In the CSQ model of HF, cardiac-specific P2X4R overexpression caused an increase in +dP/dt and LVDevP (Yang et al., 2004) in a working heart preparation similar to that produced by chronic MRS2339 infusion in the present study. Consistent with improved systolic contractile function, the forward output was also greater in MRS2339-infused than in vehicle-infused CSQ mice. By in vivo heart function measure, the FS was also similarly improved in CSQ animals infused with MRS2339 (current data) and those overexpressing the P2X4R (Shen et al., 2009). The present data showed that the HF rescuing effect by either MRS2339 infusion or cardiac overexpression of P2X4R was associated with a better preservation of LV wall thickness during systole and diastole in both mouse models. Under pressure overload, cardiac-specific overexpression of sarcoplasmic reticulum calcium ATPase (Ito et al., 2001; Suarez et al., 2004) or neuronal nitric-oxide synthase (Loyer et al., 2008) can improve calcium handling and enhance LV wall thickening or thickness after aortic banding. In the postinfarct model, cardiac monocyte chemoattractant protein-1 overexpression can also preserve noninfarcted LV wall thickness (Morimoto et al., 2006). The larger LV wall thickness, along with an improved LV function, however, was also associated with a smaller infarct size in the monocyte chemoattractant protein-1 transgenic mice. Our findings differ in that LV wall thickness was better preserved despite a similar infarct size in vehicle-infused versus MRS2339-infused mice or in WT versus P2X4R Tg mice. Although the exact mechanism by which preservation of wall thickness occurs is not known, the prevention of LV wall thinning appears to be another consequence after activation of the endogenous cardiac P2X receptor or receptor overexpression. The preservation of LV wall thickness and FS in the CSQ mice showed a dose-dependent relationship to MRS2339 and argues against a nonspecific effect of the drug. Although there are few data on selectivity of MRS2339 at various P2 receptors, these data are consistent with an increasing activation of the native P2X receptor by the escalating doses of MRS2339. Definitive proof of this concept awaits availability of antagonist selective at the cardiac P2X receptor or animals with cardiac-specific knockout of P2X receptors.
Protective Effect of MRS2339 in Canine Heart Failure.
MRS2339, when infused in chronically instrumented dogs with systolic HF, exerted beneficial effects. This model of dilated cardiomyopathy with no ischemic injury is characterized by a very predictable time course (Kiuchi et al., 1993; Recchia et al., 1998). Therefore, any efficacious therapeutic intervention is necessarily reflected by a delay in the progression toward decompensation (Shannon et al., 1997; Spinale et al., 1998; O'Rourke et al., 1999; Lionetti et al., 2005). The increase in LVEDP was attenuated in MRS2339-treated dogs compared with vehicle-infused dogs, consistent with better arterial oxygenation. Moreover, MRS2339 infusion for 2 weeks was associated with a more preserved contractile performance, as determined by a higher +dP/dt, similar to the +dP/dt we observed in MRS2339-infused mice with HF. Although the FS was unchanged after chronic MRS2339 infusion, the LV chamber dimension was decreased. A sustained improvement in the intrinsic cardiac contractile function in drug-treated dogs may be the primary underlying mechanism that delayed the LV remodeling. An inhibition of neurohormonal activation as a result of enhanced mechanical contractile performance cannot be excluded. Neither −dP/dtmin nor tau values were different in MRS2339-treated dogs versus placebo-treated dogs with HF, whereas −dP/dt was enhanced in MRS2339-infused CSQ or postinfarct mice (P < 0.05, not shown). The reason for this difference is not clear but it may be related to a shorter duration of MRS2339 treatment in the dogs (2 weeks) versus mice (4 weeks) or the difference in causation of HF in the models, or more simply, because −dP/dtmin and tau are less sensitive in detecting moderate diastolic dysfunction compared with other indexes such as the end-diastolic pressure volume (or diameter) relationship. The generation of series of pressure–volume loops would have required invasive procedures that we did not use in these dogs. Nevertheless, common to the beneficial phenotype in both the mouse and canine models is an improved contractile function of the failing heart. In both CSQ mice and dogs with pacing-induced HF, MRS2339 was able to decrease LV remodeling, as manifested by a smaller LV dimension.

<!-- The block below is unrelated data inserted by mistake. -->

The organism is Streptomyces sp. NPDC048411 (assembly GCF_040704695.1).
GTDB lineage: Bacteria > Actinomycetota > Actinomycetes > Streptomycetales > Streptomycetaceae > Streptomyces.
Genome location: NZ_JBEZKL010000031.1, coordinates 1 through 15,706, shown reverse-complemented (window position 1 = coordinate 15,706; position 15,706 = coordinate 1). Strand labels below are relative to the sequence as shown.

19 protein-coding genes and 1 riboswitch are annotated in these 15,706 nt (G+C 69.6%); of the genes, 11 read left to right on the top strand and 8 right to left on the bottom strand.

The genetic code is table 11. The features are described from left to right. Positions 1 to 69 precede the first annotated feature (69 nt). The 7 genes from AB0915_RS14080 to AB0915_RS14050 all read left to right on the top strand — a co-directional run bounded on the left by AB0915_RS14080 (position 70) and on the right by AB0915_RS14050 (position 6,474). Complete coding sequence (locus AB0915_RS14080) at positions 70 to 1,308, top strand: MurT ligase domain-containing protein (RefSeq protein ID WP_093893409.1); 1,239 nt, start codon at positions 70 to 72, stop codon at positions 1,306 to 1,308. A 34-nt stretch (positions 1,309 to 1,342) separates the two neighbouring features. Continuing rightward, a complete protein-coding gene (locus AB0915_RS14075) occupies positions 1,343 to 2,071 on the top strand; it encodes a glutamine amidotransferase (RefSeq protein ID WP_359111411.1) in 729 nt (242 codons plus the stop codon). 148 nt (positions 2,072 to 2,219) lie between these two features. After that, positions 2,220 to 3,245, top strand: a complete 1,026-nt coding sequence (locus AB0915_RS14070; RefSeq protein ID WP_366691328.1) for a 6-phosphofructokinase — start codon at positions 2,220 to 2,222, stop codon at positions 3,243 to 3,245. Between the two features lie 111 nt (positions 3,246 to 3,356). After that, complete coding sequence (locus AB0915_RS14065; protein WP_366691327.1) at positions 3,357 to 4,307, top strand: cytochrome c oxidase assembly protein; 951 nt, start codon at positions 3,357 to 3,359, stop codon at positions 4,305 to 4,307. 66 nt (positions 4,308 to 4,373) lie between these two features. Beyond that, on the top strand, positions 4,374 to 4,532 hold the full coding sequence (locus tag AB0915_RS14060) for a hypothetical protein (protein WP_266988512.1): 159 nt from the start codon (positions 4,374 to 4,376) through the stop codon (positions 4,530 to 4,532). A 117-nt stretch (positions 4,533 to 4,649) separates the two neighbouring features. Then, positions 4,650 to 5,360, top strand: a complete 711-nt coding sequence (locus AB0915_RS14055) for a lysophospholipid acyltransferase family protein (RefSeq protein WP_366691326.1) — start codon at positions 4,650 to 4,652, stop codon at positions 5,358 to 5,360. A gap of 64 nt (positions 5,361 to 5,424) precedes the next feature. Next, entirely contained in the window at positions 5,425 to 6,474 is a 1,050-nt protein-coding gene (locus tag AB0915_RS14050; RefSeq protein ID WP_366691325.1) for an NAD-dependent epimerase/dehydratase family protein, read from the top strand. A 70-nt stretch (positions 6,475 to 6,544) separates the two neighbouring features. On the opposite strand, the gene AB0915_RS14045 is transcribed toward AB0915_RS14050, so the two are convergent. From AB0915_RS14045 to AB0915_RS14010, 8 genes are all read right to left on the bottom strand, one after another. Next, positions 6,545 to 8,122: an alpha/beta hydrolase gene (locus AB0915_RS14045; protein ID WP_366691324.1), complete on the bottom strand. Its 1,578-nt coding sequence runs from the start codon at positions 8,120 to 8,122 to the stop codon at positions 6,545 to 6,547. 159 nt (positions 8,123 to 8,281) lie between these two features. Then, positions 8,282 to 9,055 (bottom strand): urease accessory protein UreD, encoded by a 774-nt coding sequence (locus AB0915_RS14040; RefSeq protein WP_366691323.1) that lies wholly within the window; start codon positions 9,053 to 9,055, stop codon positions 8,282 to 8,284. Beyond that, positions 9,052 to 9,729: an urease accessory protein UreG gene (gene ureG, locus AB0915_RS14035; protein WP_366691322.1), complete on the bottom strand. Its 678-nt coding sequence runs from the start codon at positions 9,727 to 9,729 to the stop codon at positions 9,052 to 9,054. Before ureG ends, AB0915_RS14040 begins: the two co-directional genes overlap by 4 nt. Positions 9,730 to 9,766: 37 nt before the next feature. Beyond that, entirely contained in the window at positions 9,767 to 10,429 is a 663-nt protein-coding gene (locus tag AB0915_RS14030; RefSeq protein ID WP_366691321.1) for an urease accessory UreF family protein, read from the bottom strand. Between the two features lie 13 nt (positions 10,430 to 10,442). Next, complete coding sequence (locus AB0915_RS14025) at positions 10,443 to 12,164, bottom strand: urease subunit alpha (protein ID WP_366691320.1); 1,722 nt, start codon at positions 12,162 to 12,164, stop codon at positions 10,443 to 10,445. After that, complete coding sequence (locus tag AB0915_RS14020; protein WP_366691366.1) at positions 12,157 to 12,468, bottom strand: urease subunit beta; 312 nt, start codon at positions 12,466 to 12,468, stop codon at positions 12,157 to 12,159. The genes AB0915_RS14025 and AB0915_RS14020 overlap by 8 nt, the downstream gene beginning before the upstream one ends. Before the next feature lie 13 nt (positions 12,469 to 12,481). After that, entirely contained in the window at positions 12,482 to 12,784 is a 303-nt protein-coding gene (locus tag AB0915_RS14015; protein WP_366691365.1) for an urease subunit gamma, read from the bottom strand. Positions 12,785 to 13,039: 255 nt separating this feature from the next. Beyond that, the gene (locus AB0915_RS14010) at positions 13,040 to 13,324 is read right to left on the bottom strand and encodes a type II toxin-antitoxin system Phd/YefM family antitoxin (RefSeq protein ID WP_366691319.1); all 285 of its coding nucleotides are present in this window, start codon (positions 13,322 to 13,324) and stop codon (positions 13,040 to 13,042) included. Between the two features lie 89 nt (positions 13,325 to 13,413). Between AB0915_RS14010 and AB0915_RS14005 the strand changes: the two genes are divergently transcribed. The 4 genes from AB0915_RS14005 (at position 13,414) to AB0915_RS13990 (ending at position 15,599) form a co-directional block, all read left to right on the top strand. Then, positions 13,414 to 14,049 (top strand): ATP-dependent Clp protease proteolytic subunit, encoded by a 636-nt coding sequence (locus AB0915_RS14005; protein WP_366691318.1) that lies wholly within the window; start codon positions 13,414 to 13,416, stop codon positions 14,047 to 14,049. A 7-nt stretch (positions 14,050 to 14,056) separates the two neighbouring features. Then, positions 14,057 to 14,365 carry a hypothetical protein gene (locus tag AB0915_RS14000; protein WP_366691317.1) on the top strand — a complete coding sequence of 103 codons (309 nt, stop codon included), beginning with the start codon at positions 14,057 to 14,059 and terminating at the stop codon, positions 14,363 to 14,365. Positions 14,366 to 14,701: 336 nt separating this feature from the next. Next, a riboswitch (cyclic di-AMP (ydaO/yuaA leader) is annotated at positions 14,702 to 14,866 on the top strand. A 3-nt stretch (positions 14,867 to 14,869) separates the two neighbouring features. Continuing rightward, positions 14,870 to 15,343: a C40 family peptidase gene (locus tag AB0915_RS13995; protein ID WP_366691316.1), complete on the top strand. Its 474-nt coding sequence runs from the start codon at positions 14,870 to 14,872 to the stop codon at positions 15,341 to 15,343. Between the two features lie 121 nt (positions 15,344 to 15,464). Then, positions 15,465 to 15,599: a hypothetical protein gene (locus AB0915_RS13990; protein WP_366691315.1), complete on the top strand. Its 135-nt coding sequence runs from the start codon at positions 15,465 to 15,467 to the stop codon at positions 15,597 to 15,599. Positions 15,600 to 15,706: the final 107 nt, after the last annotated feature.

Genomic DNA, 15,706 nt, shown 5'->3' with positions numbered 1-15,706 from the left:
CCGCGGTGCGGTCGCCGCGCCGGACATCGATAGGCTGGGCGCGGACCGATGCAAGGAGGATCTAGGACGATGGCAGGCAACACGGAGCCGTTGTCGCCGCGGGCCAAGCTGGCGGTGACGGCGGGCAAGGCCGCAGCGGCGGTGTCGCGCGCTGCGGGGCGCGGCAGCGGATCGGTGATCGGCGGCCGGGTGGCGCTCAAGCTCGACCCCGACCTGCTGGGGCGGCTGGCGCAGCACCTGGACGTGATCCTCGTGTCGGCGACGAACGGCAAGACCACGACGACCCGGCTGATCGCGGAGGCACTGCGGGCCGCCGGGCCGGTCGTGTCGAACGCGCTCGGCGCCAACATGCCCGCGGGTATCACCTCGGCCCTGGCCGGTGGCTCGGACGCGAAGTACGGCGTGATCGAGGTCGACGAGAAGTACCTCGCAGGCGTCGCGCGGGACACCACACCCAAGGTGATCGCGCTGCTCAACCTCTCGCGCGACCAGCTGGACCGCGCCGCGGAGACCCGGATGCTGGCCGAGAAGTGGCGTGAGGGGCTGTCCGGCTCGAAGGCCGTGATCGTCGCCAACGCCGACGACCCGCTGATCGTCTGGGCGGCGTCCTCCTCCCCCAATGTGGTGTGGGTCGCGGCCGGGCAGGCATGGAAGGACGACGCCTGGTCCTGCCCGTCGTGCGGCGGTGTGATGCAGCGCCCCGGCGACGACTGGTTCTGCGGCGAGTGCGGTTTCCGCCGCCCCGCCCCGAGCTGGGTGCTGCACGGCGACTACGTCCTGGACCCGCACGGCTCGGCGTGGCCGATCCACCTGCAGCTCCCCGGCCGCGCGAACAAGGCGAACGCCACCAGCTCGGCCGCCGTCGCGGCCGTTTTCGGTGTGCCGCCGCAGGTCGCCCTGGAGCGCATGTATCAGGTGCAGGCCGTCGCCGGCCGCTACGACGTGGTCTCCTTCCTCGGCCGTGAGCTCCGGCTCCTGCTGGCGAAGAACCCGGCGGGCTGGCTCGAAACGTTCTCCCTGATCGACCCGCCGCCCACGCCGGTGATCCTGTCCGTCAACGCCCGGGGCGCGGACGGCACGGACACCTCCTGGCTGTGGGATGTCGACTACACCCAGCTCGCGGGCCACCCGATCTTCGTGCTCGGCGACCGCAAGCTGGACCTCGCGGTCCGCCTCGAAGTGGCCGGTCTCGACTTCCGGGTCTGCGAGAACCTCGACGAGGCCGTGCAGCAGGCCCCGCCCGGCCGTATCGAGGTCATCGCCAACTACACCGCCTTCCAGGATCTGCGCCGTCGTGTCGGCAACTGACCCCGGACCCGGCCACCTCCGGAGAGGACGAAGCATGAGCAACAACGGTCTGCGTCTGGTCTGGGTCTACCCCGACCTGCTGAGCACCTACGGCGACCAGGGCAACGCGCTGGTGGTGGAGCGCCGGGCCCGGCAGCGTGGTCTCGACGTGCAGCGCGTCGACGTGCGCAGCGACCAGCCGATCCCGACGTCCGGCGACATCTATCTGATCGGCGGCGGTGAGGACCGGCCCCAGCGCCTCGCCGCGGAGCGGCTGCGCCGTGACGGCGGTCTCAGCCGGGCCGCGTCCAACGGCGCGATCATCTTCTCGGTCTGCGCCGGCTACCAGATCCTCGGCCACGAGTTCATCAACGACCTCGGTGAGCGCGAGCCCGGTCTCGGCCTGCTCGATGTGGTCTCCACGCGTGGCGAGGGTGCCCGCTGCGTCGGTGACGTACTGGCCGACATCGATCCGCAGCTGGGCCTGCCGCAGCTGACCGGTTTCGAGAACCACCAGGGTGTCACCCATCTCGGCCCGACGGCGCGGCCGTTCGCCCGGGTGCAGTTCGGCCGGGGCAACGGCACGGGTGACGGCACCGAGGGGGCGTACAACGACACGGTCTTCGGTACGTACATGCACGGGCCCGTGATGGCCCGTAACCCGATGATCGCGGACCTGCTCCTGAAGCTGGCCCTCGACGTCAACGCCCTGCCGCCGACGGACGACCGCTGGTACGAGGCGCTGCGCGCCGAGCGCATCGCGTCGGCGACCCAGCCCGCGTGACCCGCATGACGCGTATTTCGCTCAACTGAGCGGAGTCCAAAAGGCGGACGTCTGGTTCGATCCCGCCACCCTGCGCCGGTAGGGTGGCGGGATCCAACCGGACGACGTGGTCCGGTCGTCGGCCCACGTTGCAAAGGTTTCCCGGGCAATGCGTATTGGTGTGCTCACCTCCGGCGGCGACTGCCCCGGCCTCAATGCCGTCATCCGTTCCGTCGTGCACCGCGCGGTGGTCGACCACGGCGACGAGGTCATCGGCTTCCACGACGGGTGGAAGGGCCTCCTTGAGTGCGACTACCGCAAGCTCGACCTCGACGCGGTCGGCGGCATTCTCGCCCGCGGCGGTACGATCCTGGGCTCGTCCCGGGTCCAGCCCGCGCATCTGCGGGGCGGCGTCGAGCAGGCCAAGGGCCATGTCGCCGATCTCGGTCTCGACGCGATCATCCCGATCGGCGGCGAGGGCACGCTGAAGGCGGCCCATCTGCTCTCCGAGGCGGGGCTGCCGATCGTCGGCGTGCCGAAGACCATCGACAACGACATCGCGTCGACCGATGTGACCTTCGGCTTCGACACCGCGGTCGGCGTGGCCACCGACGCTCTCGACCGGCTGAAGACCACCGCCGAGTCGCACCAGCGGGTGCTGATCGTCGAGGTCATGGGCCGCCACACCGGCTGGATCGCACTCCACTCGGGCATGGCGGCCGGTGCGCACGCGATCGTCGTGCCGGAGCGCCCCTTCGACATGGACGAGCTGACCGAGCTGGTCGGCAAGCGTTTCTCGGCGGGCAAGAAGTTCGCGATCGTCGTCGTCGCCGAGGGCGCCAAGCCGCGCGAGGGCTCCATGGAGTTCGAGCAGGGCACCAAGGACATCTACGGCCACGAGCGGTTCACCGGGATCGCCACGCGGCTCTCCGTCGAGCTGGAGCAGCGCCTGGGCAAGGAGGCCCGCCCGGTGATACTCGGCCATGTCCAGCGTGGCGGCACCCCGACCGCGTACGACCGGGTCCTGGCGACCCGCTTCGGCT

In summary, MRS2339 is a nucleotide analog with agonist activity at the cardiac P2X receptor. When infused chronically, MRS2339 can ameliorate systolic HF in murine and canine models. These data are consistent with an important salutary function of the endogenous cardiac P2X receptor during HF progression. The present study demonstrates that key downstream events underlying an improved phenotype in systolic HF are a reduction in LV remodeling and preservation of LV wall thickness.
We thank Carol McGuiness for technical assistance.
This work was supported in part by the National Institutes of Health National Heart Lung and Blood Institute [Grant R01-HL48225], a Ray Neag Distinguished Professorship, and the Intramural Research Program of the National Institutes of Health National Institute of Diabetes and Digestive and Kidney Diseases.
Article, publication date, and citation information can be found at http://jpet.aspetjournals.org.
- P2X receptor
- phospholipase C
- left ventricle
- left ventricular developed pressure
- left ventricular end-diastolic pressure
- left anterior descending
- left ventricular posterior wall
- left ventricular end-diastolic diameter
- left ventricular end-systolic diameter
- fractional shortening
- (1′S,2R,3S,4′R,5′S)-4-(6-amino-2-chloro-9H-purin-9-yl)-1-[phosphoryloxymethyl] bicycle[3.1.0]hexane-2,3-diol)
- wild type
- analysis of variance
- beats per minute
- interventricular septum
- normal saline
- Received November 30, 2009.
- Accepted February 25, 2010.
- U.S. Government work not protected by U.S. copyright